Twelve Pounds of Pudgy


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            Christmas
cookies stacked higher than the star on the tree.  Weekends packed with more wassailing than we’ve partaken in
since college.  Dinners with
family, lunches with coworkers, and cocktail parties a’ plenty.  It’s no wonder by the time New Year’s rolls
around we no longer need the pillow pack to stuff our cheap felt Santa suits.

            I
may not be great at follow-through, but having completed my first diet at age
ten and never having gone a year since without trying again, I know a thing or
two about eating healthy.  I could
write a book about it, if only I could Photoshop the author’s pic on the inside
flap.  But any real weight-loss
coach or personal trainer will tell you the same thing I’ve learned: dieting
doesn’t work.  Hard and fast rules
don’t work.  Eliminating foods
doesn’t work.  Eating healthy is a
“life-style change.”  In
theory, this ought to be good news. 
It means we don’t have to swear off pizza, red wine, and chocolate
ice-cream forever.  It also means
we don’t have to eat perfectly everyday. 
To be truly healthy we can enjoy our favorite treats in moderation and
not stress out over calorie counts at every special occasion.  So long as there are significantly more
good days than bad, we’re okay.

            January
through September theory and reality might overlap like the two ends of a
well-fitting belt. But as soon as the first bags of candy corn begin adorning
every store shelf, dieters (or “life-style changers”) everywhere
begin relegating the belts to the bottoms of our closet and curse the inevitable
return to Lycra-lush pants and chunky knit sweaters.  It’s not simply the sheer amount of “special
occasions” that occur between Halloween and New Year’s that pose a
problem–even those of us without a life the other months of the year begin to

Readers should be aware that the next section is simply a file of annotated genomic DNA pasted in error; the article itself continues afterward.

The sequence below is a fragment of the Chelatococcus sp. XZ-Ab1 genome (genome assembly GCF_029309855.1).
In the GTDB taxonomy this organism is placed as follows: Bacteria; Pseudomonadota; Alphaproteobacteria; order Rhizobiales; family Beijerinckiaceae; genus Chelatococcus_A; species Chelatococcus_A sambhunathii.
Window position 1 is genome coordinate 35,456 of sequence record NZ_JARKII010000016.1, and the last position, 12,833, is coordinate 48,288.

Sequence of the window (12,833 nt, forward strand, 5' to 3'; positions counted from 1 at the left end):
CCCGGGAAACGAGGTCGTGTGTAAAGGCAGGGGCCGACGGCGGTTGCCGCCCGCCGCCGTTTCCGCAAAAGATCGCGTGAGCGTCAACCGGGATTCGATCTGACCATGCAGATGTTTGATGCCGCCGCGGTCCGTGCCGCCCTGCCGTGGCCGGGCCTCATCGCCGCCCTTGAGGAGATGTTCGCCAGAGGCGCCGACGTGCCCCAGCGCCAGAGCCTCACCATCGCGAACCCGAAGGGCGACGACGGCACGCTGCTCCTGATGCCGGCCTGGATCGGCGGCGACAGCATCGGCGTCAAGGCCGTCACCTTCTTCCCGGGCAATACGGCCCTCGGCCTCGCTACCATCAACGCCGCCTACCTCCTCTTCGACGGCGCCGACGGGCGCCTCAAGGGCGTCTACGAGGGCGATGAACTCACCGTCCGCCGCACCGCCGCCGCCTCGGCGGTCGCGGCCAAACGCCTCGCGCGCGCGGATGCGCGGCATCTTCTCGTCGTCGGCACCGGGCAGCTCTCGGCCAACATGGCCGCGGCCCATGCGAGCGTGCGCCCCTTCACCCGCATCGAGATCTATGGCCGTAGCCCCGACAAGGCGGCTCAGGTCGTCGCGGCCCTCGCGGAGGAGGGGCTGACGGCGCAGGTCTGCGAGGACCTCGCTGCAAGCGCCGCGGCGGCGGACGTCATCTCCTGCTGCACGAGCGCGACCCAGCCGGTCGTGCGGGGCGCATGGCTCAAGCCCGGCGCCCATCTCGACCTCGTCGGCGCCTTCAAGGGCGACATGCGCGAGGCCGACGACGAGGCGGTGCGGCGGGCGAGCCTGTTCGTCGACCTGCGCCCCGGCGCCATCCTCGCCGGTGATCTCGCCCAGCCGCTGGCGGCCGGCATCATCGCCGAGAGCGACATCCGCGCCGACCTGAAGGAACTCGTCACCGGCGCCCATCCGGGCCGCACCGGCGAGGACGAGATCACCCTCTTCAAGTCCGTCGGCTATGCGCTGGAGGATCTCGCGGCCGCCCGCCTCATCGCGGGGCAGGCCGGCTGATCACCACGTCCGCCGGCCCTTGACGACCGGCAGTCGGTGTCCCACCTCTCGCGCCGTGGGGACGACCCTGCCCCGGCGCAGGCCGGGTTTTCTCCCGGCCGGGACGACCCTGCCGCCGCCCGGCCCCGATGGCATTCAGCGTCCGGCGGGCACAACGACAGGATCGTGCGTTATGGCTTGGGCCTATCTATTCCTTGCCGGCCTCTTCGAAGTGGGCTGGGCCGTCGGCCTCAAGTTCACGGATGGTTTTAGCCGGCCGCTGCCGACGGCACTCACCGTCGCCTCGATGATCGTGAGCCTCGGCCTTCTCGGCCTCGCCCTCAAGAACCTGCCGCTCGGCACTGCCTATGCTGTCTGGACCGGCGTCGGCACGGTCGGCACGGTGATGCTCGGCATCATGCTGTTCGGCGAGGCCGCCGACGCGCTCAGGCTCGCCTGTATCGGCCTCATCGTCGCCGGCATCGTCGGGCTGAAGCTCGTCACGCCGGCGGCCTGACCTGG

have more events on our social calendars than there are muffin-top masking tops
in our closets.  There are also the
added life-style saboteurs.  First,
on the list: “Limited Time” labels.  I once had a Weight Watchers leader who in advising us on
how to deal with temptations said wisely, “There will always be another
chocolate cake; you don’t have to eat it all now.”  She was right, chocolate cakes are
plentiful all year long.  But what
about eggnog?  Pecan pie?  Pumpkin spice lattes?  Peppermint bark?  There are just too many goodies this
time of year that are seasonal.  If
I don’t eat that stuffin’ muffin now, I may never see one again, right?  And the likelihood that Starbucks will
discontinue the five-dollar holiday flavored lattes that leave them rolling in
more green than a Christmas tree farm is certainly high.  Okay, so I’m a sucker for marketing
ploys. 

            The
second saboteur is the most ironic because it’s the very thing we’re supposed
to love about the holiday season: added time with family, friends, and co-workers.  As if the stress of shopping for
presents, decorating the house, and hosting parties isn’t enough to send a
stress-eater diving into the tree-shaped Reeses, someone decided it would be a
grand idea to add the joy of dealing with crazy relatives and drunken
co-workers.  There’s a reason work
parties and family gatherings traditionally include platters of fattening
comfort foods and liberal libations: without them we’d be forced to soberly
face the fact that we don’t really like hanging out with some of these
people.  The holiday season offers
us a time to appreciate the people who make our lives richer, but it also often
tosses us into situations where we’re forced to exude goodwill and cheer to
those people we can and do avoid the rest of the year.  Unfortunately for my skinny jeans, my
goodwill is always increased with a little chocolate.  Besides, I find if my mouth is full, I’m less likely to put
my foot in it.

            So
what’s a weight-wrestler to do? 
Throwing the scale out the window is tempting.  Walking around with blinders on so as not to see the
seasonal goodies spilling out from every nook and cranny might be a better
plan.  Using the excuse that I’m
home battling a nasty case of the pudgies in order to get out of a few less
than desirable social occasions has crossed my mind.  (Though we all know people tend to talk about you if you’re
not there, so it’s better to attend and partake in the catty-chat than stay
home and be victim to it.)  That
leaves just one option that I can see: eat, drink, and be merry.  There’s always that New Year’s
resolution.

            As
for me, I’m off to finish my ten dozen Christmas cookies for the cookie
swap.  Cookies, gossip, and the
girls: three things so worth the added miles to tomorrow’s run!

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